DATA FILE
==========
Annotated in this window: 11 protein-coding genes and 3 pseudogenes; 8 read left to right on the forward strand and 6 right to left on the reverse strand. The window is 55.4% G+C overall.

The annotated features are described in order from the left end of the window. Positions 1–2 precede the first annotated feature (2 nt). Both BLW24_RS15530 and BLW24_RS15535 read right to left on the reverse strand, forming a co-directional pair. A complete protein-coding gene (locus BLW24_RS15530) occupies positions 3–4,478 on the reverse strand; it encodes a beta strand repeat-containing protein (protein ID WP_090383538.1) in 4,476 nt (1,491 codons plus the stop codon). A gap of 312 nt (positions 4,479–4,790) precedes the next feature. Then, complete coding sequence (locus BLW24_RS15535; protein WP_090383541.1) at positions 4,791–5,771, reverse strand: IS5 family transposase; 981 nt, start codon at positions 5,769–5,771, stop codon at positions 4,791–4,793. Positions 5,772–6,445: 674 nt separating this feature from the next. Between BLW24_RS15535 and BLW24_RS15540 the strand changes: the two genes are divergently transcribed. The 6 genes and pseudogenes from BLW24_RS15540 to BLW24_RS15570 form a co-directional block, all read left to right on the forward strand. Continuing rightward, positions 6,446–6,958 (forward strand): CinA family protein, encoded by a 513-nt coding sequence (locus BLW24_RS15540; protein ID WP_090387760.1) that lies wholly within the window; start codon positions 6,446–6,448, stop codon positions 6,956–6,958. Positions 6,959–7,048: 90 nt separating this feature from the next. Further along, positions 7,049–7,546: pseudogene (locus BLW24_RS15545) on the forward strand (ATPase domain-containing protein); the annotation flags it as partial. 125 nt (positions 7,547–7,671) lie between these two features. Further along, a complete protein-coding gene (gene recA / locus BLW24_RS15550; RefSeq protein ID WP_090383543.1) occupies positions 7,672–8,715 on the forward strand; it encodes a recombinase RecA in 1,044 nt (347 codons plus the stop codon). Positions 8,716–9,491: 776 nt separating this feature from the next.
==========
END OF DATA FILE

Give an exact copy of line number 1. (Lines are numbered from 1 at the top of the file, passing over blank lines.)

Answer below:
Annotated in this window: 11 protein-coding genes and 3 pseudogenes; 8 read left to right on the forward strand and 6 right to left on the reverse strand. The window is 55.4% G+C overall.